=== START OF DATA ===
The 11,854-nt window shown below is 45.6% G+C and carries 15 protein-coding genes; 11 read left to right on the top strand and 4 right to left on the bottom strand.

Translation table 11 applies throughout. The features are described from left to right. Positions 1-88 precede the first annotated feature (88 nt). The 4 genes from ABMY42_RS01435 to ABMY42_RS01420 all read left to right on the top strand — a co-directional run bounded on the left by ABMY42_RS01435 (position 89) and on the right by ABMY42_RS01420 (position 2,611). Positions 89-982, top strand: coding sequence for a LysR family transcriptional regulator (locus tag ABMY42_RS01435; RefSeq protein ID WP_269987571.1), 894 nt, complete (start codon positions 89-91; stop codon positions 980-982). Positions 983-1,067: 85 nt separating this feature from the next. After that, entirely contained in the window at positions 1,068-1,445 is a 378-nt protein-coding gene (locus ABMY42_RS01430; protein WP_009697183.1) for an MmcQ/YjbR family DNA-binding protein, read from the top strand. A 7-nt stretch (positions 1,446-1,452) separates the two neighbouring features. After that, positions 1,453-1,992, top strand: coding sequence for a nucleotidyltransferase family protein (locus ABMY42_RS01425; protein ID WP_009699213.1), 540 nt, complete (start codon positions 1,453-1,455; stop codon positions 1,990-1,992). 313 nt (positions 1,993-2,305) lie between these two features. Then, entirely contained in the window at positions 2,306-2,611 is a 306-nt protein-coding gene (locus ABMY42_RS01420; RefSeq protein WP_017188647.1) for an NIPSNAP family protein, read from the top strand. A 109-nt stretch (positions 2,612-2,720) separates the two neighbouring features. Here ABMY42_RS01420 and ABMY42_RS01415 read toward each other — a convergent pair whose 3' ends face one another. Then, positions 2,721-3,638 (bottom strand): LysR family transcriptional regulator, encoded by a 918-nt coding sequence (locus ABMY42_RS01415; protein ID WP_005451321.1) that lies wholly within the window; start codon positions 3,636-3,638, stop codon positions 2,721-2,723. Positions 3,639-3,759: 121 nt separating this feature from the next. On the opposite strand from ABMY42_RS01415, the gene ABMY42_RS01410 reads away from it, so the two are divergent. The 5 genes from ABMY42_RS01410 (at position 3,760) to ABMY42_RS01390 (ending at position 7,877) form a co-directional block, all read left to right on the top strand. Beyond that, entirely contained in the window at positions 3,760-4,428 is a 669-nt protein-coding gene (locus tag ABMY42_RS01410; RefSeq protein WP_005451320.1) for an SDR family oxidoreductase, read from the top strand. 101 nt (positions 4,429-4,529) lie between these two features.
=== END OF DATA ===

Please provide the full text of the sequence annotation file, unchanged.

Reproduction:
The 11,854-nt window shown below is 45.6% G+C and carries 15 protein-coding genes; 11 read left to right on the top strand and 4 right to left on the bottom strand.

Translation table 11 applies throughout. The features are described from left to right. Positions 1-88 precede the first annotated feature (88 nt). The 4 genes from ABMY42_RS01435 to ABMY42_RS01420 all read left to right on the top strand — a co-directional run bounded on the left by ABMY42_RS01435 (position 89) and on the right by ABMY42_RS01420 (position 2,611). Positions 89-982, top strand: coding sequence for a LysR family transcriptional regulator (locus tag ABMY42_RS01435; RefSeq protein ID WP_269987571.1), 894 nt, complete (start codon positions 89-91; stop codon positions 980-982). Positions 983-1,067: 85 nt separating this feature from the next. After that, entirely contained in the window at positions 1,068-1,445 is a 378-nt protein-coding gene (locus ABMY42_RS01430; protein WP_009697183.1) for an MmcQ/YjbR family DNA-binding protein, read from the top strand. A 7-nt stretch (positions 1,446-1,452) separates the two neighbouring features. After that, positions 1,453-1,992, top strand: coding sequence for a nucleotidyltransferase family protein (locus ABMY42_RS01425; protein ID WP_009699213.1), 540 nt, complete (start codon positions 1,453-1,455; stop codon positions 1,990-1,992). 313 nt (positions 1,993-2,305) lie between these two features. Then, entirely contained in the window at positions 2,306-2,611 is a 306-nt protein-coding gene (locus ABMY42_RS01420; RefSeq protein WP_017188647.1) for an NIPSNAP family protein, read from the top strand. A 109-nt stretch (positions 2,612-2,720) separates the two neighbouring features. Here ABMY42_RS01420 and ABMY42_RS01415 read toward each other — a convergent pair whose 3' ends face one another. Then, positions 2,721-3,638 (bottom strand): LysR family transcriptional regulator, encoded by a 918-nt coding sequence (locus ABMY42_RS01415; protein ID WP_005451321.1) that lies wholly within the window; start codon positions 3,636-3,638, stop codon positions 2,721-2,723. Positions 3,639-3,759: 121 nt separating this feature from the next. On the opposite strand from ABMY42_RS01415, the gene ABMY42_RS01410 reads away from it, so the two are divergent. The 5 genes from ABMY42_RS01410 (at position 3,760) to ABMY42_RS01390 (ending at position 7,877) form a co-directional block, all read left to right on the top strand. Beyond that, entirely contained in the window at positions 3,760-4,428 is a 669-nt protein-coding gene (locus tag ABMY42_RS01410; RefSeq protein WP_005451320.1) for an SDR family oxidoreductase, read from the top strand. 101 nt (positions 4,429-4,529) lie between these two features.